By now, you’ve probably heard that Patrick Pichette, Google’s CFO, is hanging up his… calculator (er.. spreadsheets, maybe?) at the age of 52. Pichette publicly announced his retirement in a Google+ post last week. OK, maybe “publicly” is a strong word, given that it was on Google+ (bada bing!).
Format aside, the post has close to 1,000 shares and 300 comments already and has gone viral in the media. If you haven’t read it, it’s worth a glance. But… for the life of me, I can’t figure out why it has become so popular, and it’s driving me a bit crazy.
Yes, the post does carry a bit of drama, as the story starts at the top of Mount Kilimanjaro and a challenge from Pichette’s wife of 25 years on why adventures like this cannot continue in perpetuity,
“Hey, why don’t we just keep on going”. Let’s explore Africa, and then turn east to make our way to India, it’s just next door, and we’re here already. Then, we keep going; the Himalayas, Everest, go to Bali, the Great Barrier Reef… Antarctica, let’s go see Antarctica!?”
Pichette responded in the way you’d expect a C-level executive to:
“I remember telling Tamar a typical prudent CFO type response- I would love to keep going, but we have to go back. It’s not time yet, There is still so much to do at Google, with my career, so many people counting on me/us – Boards, Non Profits, etc.”
As a rank and file salaryman, I’ve responded in similar ways, because I have to. If I let my work go, I don’t have a job. And unlike Pichette, I don’t have millions in the bank. Pichette doesn’t have the benefit of that argument any more:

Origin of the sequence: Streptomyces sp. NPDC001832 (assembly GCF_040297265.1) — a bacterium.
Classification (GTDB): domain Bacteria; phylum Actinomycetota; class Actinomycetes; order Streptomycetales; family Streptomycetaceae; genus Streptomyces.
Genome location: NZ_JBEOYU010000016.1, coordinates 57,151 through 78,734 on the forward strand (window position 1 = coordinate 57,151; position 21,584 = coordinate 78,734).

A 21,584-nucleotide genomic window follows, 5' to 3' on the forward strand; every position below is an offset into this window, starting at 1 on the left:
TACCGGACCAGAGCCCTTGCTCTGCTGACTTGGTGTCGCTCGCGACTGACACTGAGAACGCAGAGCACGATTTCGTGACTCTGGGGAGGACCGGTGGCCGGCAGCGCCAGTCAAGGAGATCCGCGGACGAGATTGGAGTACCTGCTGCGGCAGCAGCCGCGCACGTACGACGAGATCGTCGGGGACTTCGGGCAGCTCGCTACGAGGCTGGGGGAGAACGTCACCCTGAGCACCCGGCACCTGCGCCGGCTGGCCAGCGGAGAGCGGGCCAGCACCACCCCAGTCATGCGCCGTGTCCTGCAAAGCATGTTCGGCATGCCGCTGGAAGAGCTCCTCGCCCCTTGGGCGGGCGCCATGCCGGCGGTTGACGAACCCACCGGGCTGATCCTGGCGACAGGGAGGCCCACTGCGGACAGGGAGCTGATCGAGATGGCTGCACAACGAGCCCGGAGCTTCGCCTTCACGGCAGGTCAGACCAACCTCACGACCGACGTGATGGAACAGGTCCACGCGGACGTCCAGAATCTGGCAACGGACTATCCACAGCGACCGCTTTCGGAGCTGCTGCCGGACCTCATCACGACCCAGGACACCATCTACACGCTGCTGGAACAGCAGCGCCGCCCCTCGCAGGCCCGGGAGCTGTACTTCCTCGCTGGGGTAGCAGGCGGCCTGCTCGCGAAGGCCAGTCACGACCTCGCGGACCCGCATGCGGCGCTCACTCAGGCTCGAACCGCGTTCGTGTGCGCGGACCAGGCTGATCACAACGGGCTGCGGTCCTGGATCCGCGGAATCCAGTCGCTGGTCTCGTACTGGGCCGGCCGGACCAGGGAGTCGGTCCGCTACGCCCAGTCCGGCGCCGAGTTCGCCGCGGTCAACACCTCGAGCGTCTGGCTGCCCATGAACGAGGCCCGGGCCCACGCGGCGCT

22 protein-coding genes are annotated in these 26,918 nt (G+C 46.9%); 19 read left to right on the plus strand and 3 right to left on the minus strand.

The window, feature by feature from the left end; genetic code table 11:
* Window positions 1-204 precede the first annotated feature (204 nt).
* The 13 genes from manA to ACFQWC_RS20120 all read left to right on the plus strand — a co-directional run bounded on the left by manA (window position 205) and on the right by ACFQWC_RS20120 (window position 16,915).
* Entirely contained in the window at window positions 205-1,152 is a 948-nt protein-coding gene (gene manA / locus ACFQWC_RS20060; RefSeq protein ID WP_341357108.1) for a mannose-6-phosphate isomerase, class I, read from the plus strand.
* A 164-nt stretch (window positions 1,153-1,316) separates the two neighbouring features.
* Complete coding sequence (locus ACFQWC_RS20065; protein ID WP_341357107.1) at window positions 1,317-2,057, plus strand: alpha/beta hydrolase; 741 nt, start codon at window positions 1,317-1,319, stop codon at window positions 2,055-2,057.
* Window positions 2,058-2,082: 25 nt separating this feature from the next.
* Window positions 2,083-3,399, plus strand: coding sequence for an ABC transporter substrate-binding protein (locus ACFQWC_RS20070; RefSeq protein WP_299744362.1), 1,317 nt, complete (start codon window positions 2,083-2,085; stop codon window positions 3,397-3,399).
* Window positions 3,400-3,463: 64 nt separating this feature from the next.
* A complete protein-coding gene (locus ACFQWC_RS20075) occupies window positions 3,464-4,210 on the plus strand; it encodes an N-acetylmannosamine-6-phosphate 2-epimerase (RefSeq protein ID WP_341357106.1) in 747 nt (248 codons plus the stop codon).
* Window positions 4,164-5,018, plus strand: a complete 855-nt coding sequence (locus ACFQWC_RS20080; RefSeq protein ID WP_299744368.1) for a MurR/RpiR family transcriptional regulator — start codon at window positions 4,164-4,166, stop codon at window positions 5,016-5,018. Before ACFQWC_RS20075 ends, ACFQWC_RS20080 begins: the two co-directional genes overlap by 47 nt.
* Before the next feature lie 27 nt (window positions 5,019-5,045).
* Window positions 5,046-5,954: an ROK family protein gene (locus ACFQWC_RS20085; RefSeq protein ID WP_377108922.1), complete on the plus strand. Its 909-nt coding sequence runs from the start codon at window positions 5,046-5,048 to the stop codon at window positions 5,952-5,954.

“Then she asked the killer question: So when is it going to be time? Our time? My time? The questions just hung there in the cold morning African air.”
Dramatic, right? Nothing like being challenged at the top of Kilimanjaro by your neglected spouse to invoke a little soul searching.
In much of the media, Pichette has been celebrated for the bold move to retire and the ripe young age of 52 years old. The reality, however, is that Mr. Pichette has done nothing extraordinary here. According to SEC filings, Pichette owns $87 million worth of Google stock, has had a salary and bonus of $3-4 million per year over the last seven years, and has untold tens of millions from the other 25 years of his career (which included being CFO and President of Operations at Canadian telecom giant Bell). Pichette’s net worth is comfortably in the low 9 figures (likely $200 million+). I would venture to guess that an ex-CFO might just have enough to scrape by at that level of wealth (plus, don’t forget those plush Social Security payments).
So why did this retirement announcement go viral?
Is Pichette taking a massive financial or quality of life risk in turning down millions in future earnings? No.